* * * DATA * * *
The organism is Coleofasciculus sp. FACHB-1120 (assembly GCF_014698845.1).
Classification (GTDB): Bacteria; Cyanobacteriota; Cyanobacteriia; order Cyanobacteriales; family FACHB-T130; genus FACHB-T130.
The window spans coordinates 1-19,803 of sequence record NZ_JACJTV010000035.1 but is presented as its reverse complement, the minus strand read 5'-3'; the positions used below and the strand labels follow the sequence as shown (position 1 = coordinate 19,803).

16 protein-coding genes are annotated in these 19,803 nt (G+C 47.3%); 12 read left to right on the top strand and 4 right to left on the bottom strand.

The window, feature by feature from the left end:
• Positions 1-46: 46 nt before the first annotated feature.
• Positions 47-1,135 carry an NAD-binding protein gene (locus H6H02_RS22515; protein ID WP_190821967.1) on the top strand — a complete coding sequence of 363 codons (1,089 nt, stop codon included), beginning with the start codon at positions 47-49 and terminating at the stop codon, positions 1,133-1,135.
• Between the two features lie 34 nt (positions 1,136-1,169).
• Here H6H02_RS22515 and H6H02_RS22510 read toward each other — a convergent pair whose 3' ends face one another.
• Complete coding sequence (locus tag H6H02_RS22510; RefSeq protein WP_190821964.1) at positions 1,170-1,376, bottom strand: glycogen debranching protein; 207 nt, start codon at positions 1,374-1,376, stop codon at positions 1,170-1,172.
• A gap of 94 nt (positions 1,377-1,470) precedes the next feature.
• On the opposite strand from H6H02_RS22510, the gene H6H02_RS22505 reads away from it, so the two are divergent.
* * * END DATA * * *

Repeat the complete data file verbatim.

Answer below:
The organism is Coleofasciculus sp. FACHB-1120 (assembly GCF_014698845.1).
Classification (GTDB): Bacteria; Cyanobacteriota; Cyanobacteriia; order Cyanobacteriales; family FACHB-T130; genus FACHB-T130.
The window spans coordinates 1-19,803 of sequence record NZ_JACJTV010000035.1 but is presented as its reverse complement, the minus strand read 5'-3'; the positions used below and the strand labels follow the sequence as shown (position 1 = coordinate 19,803).

16 protein-coding genes are annotated in these 19,803 nt (G+C 47.3%); 12 read left to right on the top strand and 4 right to left on the bottom strand.

The window, feature by feature from the left end:
• Positions 1-46: 46 nt before the first annotated feature.
• Positions 47-1,135 carry an NAD-binding protein gene (locus H6H02_RS22515; protein ID WP_190821967.1) on the top strand — a complete coding sequence of 363 codons (1,089 nt, stop codon included), beginning with the start codon at positions 47-49 and terminating at the stop codon, positions 1,133-1,135.
• Between the two features lie 34 nt (positions 1,136-1,169).
• Here H6H02_RS22515 and H6H02_RS22510 read toward each other — a convergent pair whose 3' ends face one another.
• Complete coding sequence (locus tag H6H02_RS22510; RefSeq protein WP_190821964.1) at positions 1,170-1,376, bottom strand: glycogen debranching protein; 207 nt, start codon at positions 1,374-1,376, stop codon at positions 1,170-1,172.
• A gap of 94 nt (positions 1,377-1,470) precedes the next feature.
• On the opposite strand from H6H02_RS22510, the gene H6H02_RS22505 reads away from it, so the two are divergent.